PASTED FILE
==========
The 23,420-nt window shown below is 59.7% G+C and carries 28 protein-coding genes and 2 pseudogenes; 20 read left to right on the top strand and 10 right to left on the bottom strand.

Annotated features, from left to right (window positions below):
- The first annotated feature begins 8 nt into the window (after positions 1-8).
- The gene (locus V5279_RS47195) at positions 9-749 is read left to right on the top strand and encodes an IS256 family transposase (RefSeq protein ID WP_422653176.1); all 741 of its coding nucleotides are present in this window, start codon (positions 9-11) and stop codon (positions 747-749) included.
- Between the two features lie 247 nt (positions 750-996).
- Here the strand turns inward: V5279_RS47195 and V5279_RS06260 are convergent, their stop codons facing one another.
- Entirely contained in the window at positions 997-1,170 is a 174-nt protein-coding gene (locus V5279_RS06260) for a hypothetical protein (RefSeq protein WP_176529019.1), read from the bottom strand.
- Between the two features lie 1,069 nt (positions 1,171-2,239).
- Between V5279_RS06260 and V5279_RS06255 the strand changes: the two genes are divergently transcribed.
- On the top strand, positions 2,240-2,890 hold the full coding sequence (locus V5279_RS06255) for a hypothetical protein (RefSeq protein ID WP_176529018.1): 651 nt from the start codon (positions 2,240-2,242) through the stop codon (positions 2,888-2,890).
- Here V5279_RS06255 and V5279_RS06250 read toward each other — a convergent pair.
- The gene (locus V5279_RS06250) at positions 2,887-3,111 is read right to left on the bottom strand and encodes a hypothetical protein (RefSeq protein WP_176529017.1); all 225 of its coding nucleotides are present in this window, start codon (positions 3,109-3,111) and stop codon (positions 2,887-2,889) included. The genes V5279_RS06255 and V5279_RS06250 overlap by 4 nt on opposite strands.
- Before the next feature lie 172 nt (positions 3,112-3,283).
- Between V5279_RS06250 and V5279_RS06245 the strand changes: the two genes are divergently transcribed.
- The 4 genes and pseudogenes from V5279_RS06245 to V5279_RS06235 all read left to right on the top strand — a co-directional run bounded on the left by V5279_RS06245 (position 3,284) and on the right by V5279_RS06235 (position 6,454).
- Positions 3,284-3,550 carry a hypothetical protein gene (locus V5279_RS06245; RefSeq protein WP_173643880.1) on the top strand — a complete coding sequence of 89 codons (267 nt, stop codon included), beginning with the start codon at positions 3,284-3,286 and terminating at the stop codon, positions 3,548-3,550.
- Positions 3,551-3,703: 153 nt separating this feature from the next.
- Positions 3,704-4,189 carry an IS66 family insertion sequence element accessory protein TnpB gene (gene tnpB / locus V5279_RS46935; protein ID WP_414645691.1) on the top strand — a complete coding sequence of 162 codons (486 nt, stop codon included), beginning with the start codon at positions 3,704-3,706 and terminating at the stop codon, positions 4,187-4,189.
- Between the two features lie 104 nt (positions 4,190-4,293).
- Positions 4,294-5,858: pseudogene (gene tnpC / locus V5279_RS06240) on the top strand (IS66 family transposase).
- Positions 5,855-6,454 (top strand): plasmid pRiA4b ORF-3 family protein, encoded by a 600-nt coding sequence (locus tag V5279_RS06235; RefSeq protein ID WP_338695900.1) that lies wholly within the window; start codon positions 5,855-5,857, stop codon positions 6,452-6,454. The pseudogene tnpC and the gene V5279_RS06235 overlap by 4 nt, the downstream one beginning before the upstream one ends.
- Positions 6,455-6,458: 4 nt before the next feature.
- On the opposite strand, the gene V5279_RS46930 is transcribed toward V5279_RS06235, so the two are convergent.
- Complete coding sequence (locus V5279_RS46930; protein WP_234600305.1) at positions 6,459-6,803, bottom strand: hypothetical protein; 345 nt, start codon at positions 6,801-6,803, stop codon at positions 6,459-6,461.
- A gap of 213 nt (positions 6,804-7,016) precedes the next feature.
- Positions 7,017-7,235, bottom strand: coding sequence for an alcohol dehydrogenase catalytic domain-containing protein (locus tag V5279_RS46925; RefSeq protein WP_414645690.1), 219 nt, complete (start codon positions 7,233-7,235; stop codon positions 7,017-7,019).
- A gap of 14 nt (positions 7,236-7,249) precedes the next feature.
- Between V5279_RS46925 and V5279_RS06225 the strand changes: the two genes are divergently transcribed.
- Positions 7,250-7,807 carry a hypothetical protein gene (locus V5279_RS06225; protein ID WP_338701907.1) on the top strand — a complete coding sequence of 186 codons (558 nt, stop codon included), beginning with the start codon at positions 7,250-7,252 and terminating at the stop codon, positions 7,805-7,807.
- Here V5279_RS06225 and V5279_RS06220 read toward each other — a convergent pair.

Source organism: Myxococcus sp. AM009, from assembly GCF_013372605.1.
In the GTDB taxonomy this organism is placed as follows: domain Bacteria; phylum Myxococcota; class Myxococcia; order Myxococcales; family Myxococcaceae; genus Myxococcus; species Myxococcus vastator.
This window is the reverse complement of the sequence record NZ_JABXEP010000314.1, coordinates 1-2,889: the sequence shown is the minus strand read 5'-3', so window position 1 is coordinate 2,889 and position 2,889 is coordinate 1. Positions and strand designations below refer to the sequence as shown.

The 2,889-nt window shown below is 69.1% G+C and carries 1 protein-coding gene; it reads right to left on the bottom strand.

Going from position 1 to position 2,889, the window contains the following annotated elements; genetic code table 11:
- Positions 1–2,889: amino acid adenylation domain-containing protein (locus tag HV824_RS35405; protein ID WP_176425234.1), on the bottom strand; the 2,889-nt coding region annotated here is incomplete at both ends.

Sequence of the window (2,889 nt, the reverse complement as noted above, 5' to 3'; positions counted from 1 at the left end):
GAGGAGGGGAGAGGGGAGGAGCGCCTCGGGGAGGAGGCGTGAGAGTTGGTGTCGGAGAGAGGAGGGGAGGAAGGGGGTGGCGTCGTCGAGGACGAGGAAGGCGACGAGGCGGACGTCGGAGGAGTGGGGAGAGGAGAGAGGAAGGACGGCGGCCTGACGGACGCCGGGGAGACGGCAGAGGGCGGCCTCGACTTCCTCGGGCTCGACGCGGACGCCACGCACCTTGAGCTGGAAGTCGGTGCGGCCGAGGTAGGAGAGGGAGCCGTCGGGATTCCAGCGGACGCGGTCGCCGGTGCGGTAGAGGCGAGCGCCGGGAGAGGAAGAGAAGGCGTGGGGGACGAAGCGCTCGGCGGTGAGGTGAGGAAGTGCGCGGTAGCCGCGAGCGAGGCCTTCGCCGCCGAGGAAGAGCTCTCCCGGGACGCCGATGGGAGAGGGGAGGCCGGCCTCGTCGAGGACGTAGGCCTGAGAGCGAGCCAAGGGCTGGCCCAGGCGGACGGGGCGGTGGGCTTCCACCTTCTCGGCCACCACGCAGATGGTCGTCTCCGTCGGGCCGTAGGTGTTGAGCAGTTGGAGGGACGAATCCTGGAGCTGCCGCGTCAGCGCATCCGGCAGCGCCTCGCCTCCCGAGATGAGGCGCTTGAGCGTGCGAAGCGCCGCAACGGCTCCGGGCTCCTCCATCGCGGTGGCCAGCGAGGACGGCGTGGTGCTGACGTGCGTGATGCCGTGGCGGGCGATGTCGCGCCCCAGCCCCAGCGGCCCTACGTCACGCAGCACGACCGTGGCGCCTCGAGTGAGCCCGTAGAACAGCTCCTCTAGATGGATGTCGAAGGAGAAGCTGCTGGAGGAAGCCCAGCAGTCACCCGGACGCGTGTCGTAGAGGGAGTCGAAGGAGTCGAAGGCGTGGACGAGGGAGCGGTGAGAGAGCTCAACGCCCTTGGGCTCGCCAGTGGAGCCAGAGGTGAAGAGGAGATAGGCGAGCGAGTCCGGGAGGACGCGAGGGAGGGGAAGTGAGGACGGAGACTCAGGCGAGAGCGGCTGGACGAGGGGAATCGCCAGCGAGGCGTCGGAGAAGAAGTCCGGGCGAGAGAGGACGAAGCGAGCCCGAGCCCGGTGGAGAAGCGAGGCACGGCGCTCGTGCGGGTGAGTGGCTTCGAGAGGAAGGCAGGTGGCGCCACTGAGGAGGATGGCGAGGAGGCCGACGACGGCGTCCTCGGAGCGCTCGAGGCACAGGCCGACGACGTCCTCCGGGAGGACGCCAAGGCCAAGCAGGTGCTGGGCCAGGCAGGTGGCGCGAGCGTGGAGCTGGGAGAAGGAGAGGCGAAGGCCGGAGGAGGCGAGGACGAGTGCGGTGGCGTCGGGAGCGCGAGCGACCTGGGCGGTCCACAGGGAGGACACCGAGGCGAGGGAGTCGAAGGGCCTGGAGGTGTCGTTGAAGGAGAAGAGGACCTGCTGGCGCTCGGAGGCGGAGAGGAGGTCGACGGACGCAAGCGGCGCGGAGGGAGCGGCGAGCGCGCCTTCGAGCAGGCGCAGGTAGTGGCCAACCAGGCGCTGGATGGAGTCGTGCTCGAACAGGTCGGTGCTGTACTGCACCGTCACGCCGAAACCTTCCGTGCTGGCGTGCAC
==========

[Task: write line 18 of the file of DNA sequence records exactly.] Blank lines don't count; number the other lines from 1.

- Positions 3,704-4,189 carry an IS66 family insertion sequence element accessory protein TnpB gene (gene tnpB / locus V5279_RS46935; protein ID WP_414645691.1) on the top strand — a complete coding sequence of 162 codons (486 nt, stop codon included), beginning with the start codon at positions 3,704-3,706 and terminating at the stop codon, positions 4,187-4,189.